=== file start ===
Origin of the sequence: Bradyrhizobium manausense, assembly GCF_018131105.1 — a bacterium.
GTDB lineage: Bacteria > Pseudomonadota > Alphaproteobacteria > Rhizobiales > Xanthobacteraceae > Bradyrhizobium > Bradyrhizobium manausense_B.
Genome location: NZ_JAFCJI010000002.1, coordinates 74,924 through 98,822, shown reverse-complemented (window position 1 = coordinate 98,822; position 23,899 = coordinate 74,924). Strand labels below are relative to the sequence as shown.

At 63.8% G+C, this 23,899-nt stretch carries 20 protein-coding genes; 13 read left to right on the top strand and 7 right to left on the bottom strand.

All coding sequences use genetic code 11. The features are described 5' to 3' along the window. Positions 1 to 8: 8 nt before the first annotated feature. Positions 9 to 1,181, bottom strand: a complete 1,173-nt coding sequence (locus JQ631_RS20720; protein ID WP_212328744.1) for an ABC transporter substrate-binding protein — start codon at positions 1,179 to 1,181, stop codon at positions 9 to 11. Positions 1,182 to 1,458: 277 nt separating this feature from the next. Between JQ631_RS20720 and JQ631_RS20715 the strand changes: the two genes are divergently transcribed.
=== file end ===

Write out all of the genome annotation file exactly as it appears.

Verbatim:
Origin of the sequence: Bradyrhizobium manausense, assembly GCF_018131105.1 — a bacterium.
GTDB lineage: Bacteria > Pseudomonadota > Alphaproteobacteria > Rhizobiales > Xanthobacteraceae > Bradyrhizobium > Bradyrhizobium manausense_B.
Genome location: NZ_JAFCJI010000002.1, coordinates 74,924 through 98,822, shown reverse-complemented (window position 1 = coordinate 98,822; position 23,899 = coordinate 74,924). Strand labels below are relative to the sequence as shown.

At 63.8% G+C, this 23,899-nt stretch carries 20 protein-coding genes; 13 read left to right on the top strand and 7 right to left on the bottom strand.

All coding sequences use genetic code 11. The features are described 5' to 3' along the window. Positions 1 to 8: 8 nt before the first annotated feature. Positions 9 to 1,181, bottom strand: a complete 1,173-nt coding sequence (locus JQ631_RS20720; protein ID WP_212328744.1) for an ABC transporter substrate-binding protein — start codon at positions 1,179 to 1,181, stop codon at positions 9 to 11. Positions 1,182 to 1,458: 277 nt separating this feature from the next. Between JQ631_RS20720 and JQ631_RS20715 the strand changes: the two genes are divergently transcribed.